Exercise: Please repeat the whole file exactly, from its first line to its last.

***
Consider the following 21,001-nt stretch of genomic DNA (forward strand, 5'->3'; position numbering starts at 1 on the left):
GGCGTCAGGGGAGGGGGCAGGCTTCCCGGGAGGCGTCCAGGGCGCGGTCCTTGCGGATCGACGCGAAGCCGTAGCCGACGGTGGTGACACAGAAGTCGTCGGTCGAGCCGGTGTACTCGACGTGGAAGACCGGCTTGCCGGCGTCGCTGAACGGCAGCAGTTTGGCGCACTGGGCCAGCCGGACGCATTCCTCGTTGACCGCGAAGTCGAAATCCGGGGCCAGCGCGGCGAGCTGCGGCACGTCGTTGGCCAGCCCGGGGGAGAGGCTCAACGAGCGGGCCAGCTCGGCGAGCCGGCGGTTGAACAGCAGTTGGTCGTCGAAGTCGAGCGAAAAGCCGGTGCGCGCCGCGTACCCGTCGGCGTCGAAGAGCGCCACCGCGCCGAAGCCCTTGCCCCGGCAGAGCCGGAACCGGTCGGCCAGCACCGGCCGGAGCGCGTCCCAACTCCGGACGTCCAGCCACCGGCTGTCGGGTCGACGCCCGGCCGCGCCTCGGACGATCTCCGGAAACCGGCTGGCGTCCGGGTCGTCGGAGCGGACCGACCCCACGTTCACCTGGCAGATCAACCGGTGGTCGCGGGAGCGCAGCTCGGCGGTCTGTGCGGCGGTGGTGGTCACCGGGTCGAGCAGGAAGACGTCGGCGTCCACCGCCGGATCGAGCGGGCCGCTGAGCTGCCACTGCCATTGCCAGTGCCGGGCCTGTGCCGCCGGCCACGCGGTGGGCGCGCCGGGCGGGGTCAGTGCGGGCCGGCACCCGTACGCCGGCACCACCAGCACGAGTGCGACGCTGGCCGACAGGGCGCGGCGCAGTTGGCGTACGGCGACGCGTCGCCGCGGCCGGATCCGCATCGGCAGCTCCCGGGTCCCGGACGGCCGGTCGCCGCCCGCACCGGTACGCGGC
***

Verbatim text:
Consider the following 21,001-nt stretch of genomic DNA (forward strand, 5'->3'; position numbering starts at 1 on the left):
GGCGTCAGGGGAGGGGGCAGGCTTCCCGGGAGGCGTCCAGGGCGCGGTCCTTGCGGATCGACGCGAAGCCGTAGCCGACGGTGGTGACACAGAAGTCGTCGGTCGAGCCGGTGTACTCGACGTGGAAGACCGGCTTGCCGGCGTCGCTGAACGGCAGCAGTTTGGCGCACTGGGCCAGCCGGACGCATTCCTCGTTGACCGCGAAGTCGAAATCCGGGGCCAGCGCGGCGAGCTGCGGCACGTCGTTGGCCAGCCCGGGGGAGAGGCTCAACGAGCGGGCCAGCTCGGCGAGCCGGCGGTTGAACAGCAGTTGGTCGTCGAAGTCGAGCGAAAAGCCGGTGCGCGCCGCGTACCCGTCGGCGTCGAAGAGCGCCACCGCGCCGAAGCCCTTGCCCCGGCAGAGCCGGAACCGGTCGGCCAGCACCGGCCGGAGCGCGTCCCAACTCCGGACGTCCAGCCACCGGCTGTCGGGTCGACGCCCGGCCGCGCCTCGGACGATCTCCGGAAACCGGCTGGCGTCCGGGTCGTCGGAGCGGACCGACCCCACGTTCACCTGGCAGATCAACCGGTGGTCGCGGGAGCGCAGCTCGGCGGTCTGTGCGGCGGTGGTGGTCACCGGGTCGAGCAGGAAGACGTCGGCGTCCACCGCCGGATCGAGCGGGCCGCTGAGCTGCCACTGCCATTGCCAGTGCCGGGCCTGTGCCGCCGGCCACGCGGTGGGCGCGCCGGGCGGGGTCAGTGCGGGCCGGCACCCGTACGCCGGCACCACCAGCACGAGTGCGACGCTGGCCGACAGGGCGCGGCGCAGTTGGCGTACGGCGACGCGTCGCCGCGGCCGGATCCGCATCGGCAGCTCCCGGGTCCCGGACGGCCGGTCGCCGCCCGCACCGGTACGCGGC